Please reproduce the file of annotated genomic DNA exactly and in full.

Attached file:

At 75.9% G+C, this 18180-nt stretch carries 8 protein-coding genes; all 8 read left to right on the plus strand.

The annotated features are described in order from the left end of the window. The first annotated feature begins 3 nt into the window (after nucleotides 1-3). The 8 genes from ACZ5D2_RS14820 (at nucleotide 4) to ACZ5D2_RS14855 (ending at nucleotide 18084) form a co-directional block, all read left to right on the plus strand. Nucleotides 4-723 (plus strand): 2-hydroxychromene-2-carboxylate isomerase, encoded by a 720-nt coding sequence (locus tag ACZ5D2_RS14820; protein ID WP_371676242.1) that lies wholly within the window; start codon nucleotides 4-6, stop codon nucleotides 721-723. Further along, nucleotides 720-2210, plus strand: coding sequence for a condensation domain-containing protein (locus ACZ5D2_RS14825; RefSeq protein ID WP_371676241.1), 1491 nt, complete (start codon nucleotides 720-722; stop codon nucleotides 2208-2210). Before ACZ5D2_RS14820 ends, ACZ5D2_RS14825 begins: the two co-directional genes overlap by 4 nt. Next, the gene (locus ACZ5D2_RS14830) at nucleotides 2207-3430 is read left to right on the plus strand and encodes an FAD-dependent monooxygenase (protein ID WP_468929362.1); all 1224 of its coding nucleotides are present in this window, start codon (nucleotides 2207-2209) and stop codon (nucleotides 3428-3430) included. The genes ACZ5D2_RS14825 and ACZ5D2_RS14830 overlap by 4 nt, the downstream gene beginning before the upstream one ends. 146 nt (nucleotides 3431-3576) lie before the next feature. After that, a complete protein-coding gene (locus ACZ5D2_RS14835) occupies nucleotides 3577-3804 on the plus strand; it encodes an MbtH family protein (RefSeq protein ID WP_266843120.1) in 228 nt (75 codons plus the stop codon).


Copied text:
At 75.9% G+C, this 18180-nt stretch carries 8 protein-coding genes; all 8 read left to right on the plus strand.

The annotated features are described in order from the left end of the window. The first annotated feature begins 3 nt into the window (after nucleotides 1-3). The 8 genes from ACZ5D2_RS14820 (at nucleotide 4) to ACZ5D2_RS14855 (ending at nucleotide 18084) form a co-directional block, all read left to right on the plus strand. Nucleotides 4-723 (plus strand): 2-hydroxychromene-2-carboxylate isomerase, encoded by a 720-nt coding sequence (locus tag ACZ5D2_RS14820; protein ID WP_371676242.1) that lies wholly within the window; start codon nucleotides 4-6, stop codon nucleotides 721-723. Further along, nucleotides 720-2210, plus strand: coding sequence for a condensation domain-containing protein (locus ACZ5D2_RS14825; RefSeq protein ID WP_371676241.1), 1491 nt, complete (start codon nucleotides 720-722; stop codon nucleotides 2208-2210). Before ACZ5D2_RS14820 ends, ACZ5D2_RS14825 begins: the two co-directional genes overlap by 4 nt. Next, the gene (locus ACZ5D2_RS14830) at nucleotides 2207-3430 is read left to right on the plus strand and encodes an FAD-dependent monooxygenase (protein ID WP_468929362.1); all 1224 of its coding nucleotides are present in this window, start codon (nucleotides 2207-2209) and stop codon (nucleotides 3428-3430) included. The genes ACZ5D2_RS14825 and ACZ5D2_RS14830 overlap by 4 nt, the downstream gene beginning before the upstream one ends. 146 nt (nucleotides 3431-3576) lie before the next feature. After that, a complete protein-coding gene (locus ACZ5D2_RS14835) occupies nucleotides 3577-3804 on the plus strand; it encodes an MbtH family protein (RefSeq protein ID WP_266843120.1) in 228 nt (75 codons plus the stop codon).